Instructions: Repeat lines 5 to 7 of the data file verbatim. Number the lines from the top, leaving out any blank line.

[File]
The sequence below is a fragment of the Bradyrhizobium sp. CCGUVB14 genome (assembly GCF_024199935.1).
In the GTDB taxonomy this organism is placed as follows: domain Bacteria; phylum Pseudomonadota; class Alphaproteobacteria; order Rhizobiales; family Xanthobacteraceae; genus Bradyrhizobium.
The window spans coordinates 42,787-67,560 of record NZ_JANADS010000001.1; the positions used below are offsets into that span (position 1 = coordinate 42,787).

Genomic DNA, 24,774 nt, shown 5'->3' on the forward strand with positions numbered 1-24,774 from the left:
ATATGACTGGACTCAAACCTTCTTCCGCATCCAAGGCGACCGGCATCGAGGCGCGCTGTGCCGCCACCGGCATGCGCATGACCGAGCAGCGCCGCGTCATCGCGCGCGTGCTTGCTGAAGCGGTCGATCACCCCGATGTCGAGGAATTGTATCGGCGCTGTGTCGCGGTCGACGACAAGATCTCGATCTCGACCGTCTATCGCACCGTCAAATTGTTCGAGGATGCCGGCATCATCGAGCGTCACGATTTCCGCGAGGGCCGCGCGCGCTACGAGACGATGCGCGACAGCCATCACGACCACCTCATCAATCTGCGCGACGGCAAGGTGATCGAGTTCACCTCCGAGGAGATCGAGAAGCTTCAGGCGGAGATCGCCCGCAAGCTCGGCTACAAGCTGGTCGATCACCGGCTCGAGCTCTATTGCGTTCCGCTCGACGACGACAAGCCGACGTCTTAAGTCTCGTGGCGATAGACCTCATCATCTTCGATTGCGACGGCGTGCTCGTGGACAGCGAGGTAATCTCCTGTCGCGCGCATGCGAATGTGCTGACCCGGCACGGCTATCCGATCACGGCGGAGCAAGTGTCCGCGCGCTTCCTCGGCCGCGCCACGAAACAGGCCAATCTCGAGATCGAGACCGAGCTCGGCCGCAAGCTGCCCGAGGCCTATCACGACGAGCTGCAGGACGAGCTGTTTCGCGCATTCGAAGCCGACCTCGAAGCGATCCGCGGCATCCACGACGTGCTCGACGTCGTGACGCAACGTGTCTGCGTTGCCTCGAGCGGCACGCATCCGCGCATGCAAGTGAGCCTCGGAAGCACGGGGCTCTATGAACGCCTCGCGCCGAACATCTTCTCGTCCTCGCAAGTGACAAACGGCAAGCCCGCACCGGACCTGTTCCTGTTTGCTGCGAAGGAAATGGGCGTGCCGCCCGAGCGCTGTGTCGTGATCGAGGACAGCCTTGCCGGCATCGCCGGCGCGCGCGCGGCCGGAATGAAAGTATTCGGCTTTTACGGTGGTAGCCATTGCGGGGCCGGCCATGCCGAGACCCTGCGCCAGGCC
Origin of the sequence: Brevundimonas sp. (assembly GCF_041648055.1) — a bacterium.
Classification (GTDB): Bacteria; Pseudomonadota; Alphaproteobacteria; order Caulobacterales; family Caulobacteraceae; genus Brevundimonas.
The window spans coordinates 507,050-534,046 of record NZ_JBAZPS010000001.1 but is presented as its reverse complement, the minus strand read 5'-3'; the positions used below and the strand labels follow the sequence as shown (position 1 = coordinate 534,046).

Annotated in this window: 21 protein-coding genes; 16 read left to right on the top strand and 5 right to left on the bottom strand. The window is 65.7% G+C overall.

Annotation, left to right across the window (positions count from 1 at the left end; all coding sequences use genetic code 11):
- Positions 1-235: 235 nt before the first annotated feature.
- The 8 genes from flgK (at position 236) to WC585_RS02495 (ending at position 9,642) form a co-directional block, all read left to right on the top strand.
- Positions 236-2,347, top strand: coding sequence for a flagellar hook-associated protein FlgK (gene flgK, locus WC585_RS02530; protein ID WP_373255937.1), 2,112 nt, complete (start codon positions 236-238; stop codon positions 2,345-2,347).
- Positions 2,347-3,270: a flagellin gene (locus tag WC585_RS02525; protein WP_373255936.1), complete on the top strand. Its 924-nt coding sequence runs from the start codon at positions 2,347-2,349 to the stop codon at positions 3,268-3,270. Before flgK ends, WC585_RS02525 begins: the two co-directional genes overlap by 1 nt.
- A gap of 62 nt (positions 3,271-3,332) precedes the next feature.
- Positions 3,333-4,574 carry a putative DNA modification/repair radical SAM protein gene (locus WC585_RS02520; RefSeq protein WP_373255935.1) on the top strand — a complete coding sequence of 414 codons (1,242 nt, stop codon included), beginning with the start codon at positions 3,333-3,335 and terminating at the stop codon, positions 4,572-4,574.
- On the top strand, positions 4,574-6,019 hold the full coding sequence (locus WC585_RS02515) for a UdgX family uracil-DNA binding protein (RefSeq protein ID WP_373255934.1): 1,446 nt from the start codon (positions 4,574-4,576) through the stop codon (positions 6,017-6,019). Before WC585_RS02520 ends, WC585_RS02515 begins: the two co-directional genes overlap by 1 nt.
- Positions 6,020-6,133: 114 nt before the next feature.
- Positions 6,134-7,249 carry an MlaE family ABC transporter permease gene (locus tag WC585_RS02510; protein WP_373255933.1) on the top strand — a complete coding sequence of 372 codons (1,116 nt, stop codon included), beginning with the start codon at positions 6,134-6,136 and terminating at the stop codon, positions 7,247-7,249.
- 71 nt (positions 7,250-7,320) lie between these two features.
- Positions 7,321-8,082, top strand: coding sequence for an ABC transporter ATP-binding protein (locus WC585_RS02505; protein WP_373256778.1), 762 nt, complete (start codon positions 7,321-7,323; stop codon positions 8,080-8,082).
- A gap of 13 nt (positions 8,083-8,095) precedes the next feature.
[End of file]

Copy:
ATATGACTGGACTCAAACCTTCTTCCGCATCCAAGGCGACCGGCATCGAGGCGCGCTGTGCCGCCACCGGCATGCGCATGACCGAGCAGCGCCGCGTCATCGCGCGCGTGCTTGCTGAAGCGGTCGATCACCCCGATGTCGAGGAATTGTATCGGCGCTGTGTCGCGGTCGACGACAAGATCTCGATCTCGACCGTCTATCGCACCGTCAAATTGTTCGAGGATGCCGGCATCATCGAGCGTCACGATTTCCGCGAGGGCCGCGCGCGCTACGAGACGATGCGCGACAGCCATCACGACCACCTCATCAATCTGCGCGACGGCAAGGTGATCGAGTTCACCTCCGAGGAGATCGAGAAGCTTCAGGCGGAGATCGCCCGCAAGCTCGGCTACAAGCTGGTCGATCACCGGCTCGAGCTCTATTGCGTTCCGCTCGACGACGACAAGCCGACGTCTTAAGTCTCGTGGCGATAGACCTCATCATCTTCGATTGCGACGGCGTGCTCGTGGACAGCGAGGTAATCTCCTGTCGCGCGCATGCGAATGTGCTGACCCGGCACGGCTATCCGATCACGGCGGAGCAAGTGTCCGCGCGCTTCCTCGGCCGCGCCACGAAACAGGCCAATCTCGAGATCGAGACCGAGCTCGGCCGCAAGCTGCCCGAGGCCTATCACGACGAGCTGCAGGACGAGCTGTTTCGCGCATTCGAAGCCGACCTCGAAGCGATCCGCGGCATCCACGACGTGCTCGACGTCGTGACGCAACGTGTCTGCGTTGCCTCGAGCGGCACGCATCCGCGCATGCAAGTGAGCCTCGGAAGCACGGGGCTCTATGAACGCCTCGCGCCGAACATCTTCTCGTCCTCGCAAGTGACAAACGGCAAGCCCGCACCGGACCTGTTCCTGTTTGCTGCGAAGGAAATGGGCGTGCCGCCCGAGCGCTGTGTCGTGATCGAGGACAGCCTTGCCGGCATCGCCGGCGCGCGCGCGGCCGGAATGAAAGTATTCGGCTTTTACGGTGGTAGCCATTGCGGGGCCGGCCATGCCGAGACCCTGCGCCAGGCC
Origin of the sequence: Brevundimonas sp. (assembly GCF_041648055.1) — a bacterium.
Classification (GTDB): Bacteria; Pseudomonadota; Alphaproteobacteria; order Caulobacterales; family Caulobacteraceae; genus Brevundimonas.